To Kill a Mockingbird, Part III

:: It’s a Sin to Kill a Mockingbird ::

One of the main goals of stereotyping, and prejudice, seems to be to turn other people into outsiders, at best, objects, at worst: those people aren’t human; they don’t have feelings like we do. If we can convince ourselves, or others, of this, then we can use these “others” as we want without feeling guilt.

For this reason, empathy seems to lie at the very heart of conscience. We worry about what happens to others to the extent that we are able to identify with them. Once we identify with other people and feel the way they feel, it’s impossible to treat them differently than we would want to be treated.

At its simplest level, empathy shows us it is wrong to hurt someone who is trying to help us, trying to make our lives better. Atticus strives to teach that to Jem and Scout throughout the novel, beginning with this advice when they receive guns at Christmas:

Shoot all the bluejays you want, if you can hit ’em, but remember it’s a sin to kill a mockingbird."

That was the only time I ever heard Atticus say it was a sin to do something, and I asked Miss Maudie about it.

"Your father’s right," she said. "Mockingbirds don’t do one thing but make music for us to enjoy. They don’t eat up people’s gardens, don’t nest in corncribs, they don’t do one thing but sing their hearts out for us. That’s why it’s a sin to kill a mockingbird."

While I personally wouldn’t want my children shooting any living thing, it would be hard to find anyone who would disagree with Atticus’ idea. Mockingbirds don’t do any harm; all they do is sing beautiful songs that make our lives richer. Few would disagree that it is a “sin” to kill one.
It doesn’t take much to extend this idea to the concept that it is a sin to hurt someone who is doing something to help us. After all, if we are helping someone we would certainly expect them to help us, too, or, at the very least, expect them to like us.

If we accept this proposition, the greatest sin in the story was obviously the conviction and killing of Tom Robinson. All Tom Robinson was guilty of was making the mistake of feeling sorry for a white girl and trying to make her life a little easier. Despite the jury’s miscarriage of justice, in their heart of hearts the people of Maycomb must have known that it was a sin to sentence Tom Robinson to death:

Mr. Underwood didn’t talk about miscarriages of justice, he was writing so children could understand. Mr. Underwood simply figured it was a sin to kill cripples, be they stand, sitting, or escaping. He likened Tom’s death to the senseless slaughter of songbirds by hunters and children, and Maycomb thought he was trying to write an editorial poetical enough to be reprinted in The Montgomery Advertiser.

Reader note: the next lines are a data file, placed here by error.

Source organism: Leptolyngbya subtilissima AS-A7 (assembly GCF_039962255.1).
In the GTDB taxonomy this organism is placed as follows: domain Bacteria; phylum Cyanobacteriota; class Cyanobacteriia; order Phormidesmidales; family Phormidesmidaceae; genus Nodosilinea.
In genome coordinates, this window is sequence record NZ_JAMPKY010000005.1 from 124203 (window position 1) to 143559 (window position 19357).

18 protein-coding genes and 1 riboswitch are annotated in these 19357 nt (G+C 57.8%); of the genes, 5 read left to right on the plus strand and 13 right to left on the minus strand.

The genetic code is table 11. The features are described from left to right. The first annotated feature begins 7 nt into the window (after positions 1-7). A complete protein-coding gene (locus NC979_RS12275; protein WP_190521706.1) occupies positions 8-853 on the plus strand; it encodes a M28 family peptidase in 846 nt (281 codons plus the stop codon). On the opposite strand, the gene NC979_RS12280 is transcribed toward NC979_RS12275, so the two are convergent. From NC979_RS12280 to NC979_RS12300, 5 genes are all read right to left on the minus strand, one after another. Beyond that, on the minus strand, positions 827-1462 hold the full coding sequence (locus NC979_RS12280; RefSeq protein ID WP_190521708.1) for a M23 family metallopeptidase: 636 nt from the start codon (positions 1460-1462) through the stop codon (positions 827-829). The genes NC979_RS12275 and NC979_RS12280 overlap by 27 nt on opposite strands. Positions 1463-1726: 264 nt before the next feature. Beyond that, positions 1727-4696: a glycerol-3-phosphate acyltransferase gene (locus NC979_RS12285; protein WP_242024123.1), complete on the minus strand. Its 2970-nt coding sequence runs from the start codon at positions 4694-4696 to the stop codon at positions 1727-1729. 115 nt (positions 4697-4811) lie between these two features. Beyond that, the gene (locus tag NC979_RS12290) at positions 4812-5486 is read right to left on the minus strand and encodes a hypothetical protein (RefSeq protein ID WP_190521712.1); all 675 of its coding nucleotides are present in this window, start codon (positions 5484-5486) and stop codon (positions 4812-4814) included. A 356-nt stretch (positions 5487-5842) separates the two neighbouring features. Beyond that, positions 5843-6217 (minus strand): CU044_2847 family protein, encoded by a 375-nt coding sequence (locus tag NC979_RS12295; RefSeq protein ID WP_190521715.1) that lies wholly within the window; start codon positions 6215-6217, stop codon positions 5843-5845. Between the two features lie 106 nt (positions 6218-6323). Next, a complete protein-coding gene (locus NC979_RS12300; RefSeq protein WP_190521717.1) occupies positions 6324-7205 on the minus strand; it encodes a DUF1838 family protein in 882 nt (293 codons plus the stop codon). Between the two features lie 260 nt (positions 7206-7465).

The trial is so blatantly unjust that the three children in the story are devastated by the decision. Dill immediately breaks down into tears. Jem becomes angry, sullen, and wants to be left alone, finally realizing how Arthur Radley must feel. Scout searches desperately for some rationale for the decision, but she too realizes in the end what an injustice has been done.

It’s not really until the end of the novel that Scout is really able to apply this sense of sin to life itself. Only after Boo saves the children does Scout fully understand why it’s a sin to hurt someone who is dong nothing but good. Sheriff Tate tries to convince Atticus that it would be wrong to put Arthur Radley on trial for killing Bob Ewell even though he knows he would never be convicted:

"To my way of thinkin’, Mr. Finch, taking the one man who’s done you and this town a great service an’ draggin’ him with his shy ways into the limelight-to me, that’s a sin. It’s a sin and I’m not about to have it on my head. If it was any other man it’d be different. But not this man, Mr. Finch."

Atticus obviously agrees with Sheriff Tate but doesn’t want his children to think that he doesn’t live his life by his conscience, that he tells his children one thing but does something different when it’s convenient. After Scout’s reply:

"Scout," he said, "Mr. Ewell fell on his knife. Can you possibly understand?" Atticus looked like he needed cheering up. I ran to him and hugged him and kissed him with all my might.
"Yes, sir, I understand," I reassured him.
"Mr Tate was right."
Atticus disengaged himself and looked at me. "What do you mean?"
"Well, it’d be sort of like shootin’ a mockingbird, wouldn’t it?"

We realize that she has, indeed, grown up and has developed a conscience. She understands the true meaning of justice because she has empathy for Boo as she has shown by seating him in the dark and, later, by walking him home.

If a child is capable of this much insight, why were so many adults incapable of it?

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